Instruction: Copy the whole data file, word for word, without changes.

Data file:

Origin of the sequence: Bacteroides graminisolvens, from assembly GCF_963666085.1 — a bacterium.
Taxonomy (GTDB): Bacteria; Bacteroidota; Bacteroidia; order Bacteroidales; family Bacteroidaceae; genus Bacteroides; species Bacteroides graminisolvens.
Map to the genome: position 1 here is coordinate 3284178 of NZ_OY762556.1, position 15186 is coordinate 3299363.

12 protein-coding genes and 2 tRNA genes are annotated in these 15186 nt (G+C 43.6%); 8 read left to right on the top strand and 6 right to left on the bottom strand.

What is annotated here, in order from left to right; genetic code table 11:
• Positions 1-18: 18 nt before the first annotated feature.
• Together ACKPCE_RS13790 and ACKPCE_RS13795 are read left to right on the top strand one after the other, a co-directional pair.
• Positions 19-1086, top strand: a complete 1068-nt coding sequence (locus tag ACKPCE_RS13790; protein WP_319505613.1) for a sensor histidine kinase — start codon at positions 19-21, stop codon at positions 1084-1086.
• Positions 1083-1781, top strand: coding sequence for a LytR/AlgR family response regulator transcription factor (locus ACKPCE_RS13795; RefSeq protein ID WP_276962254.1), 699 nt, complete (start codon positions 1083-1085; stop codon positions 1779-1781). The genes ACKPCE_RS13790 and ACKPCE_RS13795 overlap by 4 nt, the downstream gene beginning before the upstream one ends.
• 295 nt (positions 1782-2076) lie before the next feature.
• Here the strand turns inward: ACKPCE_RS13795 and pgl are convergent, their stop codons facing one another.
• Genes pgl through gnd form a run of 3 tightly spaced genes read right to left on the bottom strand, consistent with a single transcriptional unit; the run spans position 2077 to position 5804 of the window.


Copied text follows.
Origin of the sequence: Bacteroides graminisolvens, from assembly GCF_963666085.1 — a bacterium.
Taxonomy (GTDB): Bacteria; Bacteroidota; Bacteroidia; order Bacteroidales; family Bacteroidaceae; genus Bacteroides; species Bacteroides graminisolvens.
Map to the genome: position 1 here is coordinate 3284178 of NZ_OY762556.1, position 15186 is coordinate 3299363.

12 protein-coding genes and 2 tRNA genes are annotated in these 15186 nt (G+C 43.6%); 8 read left to right on the top strand and 6 right to left on the bottom strand.

What is annotated here, in order from left to right; genetic code table 11:
• Positions 1-18: 18 nt before the first annotated feature.
• Together ACKPCE_RS13790 and ACKPCE_RS13795 are read left to right on the top strand one after the other, a co-directional pair.
• Positions 19-1086, top strand: a complete 1068-nt coding sequence (locus tag ACKPCE_RS13790; protein WP_319505613.1) for a sensor histidine kinase — start codon at positions 19-21, stop codon at positions 1084-1086.
• Positions 1083-1781, top strand: coding sequence for a LytR/AlgR family response regulator transcription factor (locus ACKPCE_RS13795; RefSeq protein ID WP_276962254.1), 699 nt, complete (start codon positions 1083-1085; stop codon positions 1779-1781). The genes ACKPCE_RS13790 and ACKPCE_RS13795 overlap by 4 nt, the downstream gene beginning before the upstream one ends.
• 295 nt (positions 1782-2076) lie before the next feature.
• Here the strand turns inward: ACKPCE_RS13795 and pgl are convergent, their stop codons facing one another.
• Genes pgl through gnd form a run of 3 tightly spaced genes read right to left on the bottom strand, consistent with a single transcriptional unit; the run spans position 2077 to position 5804 of the window.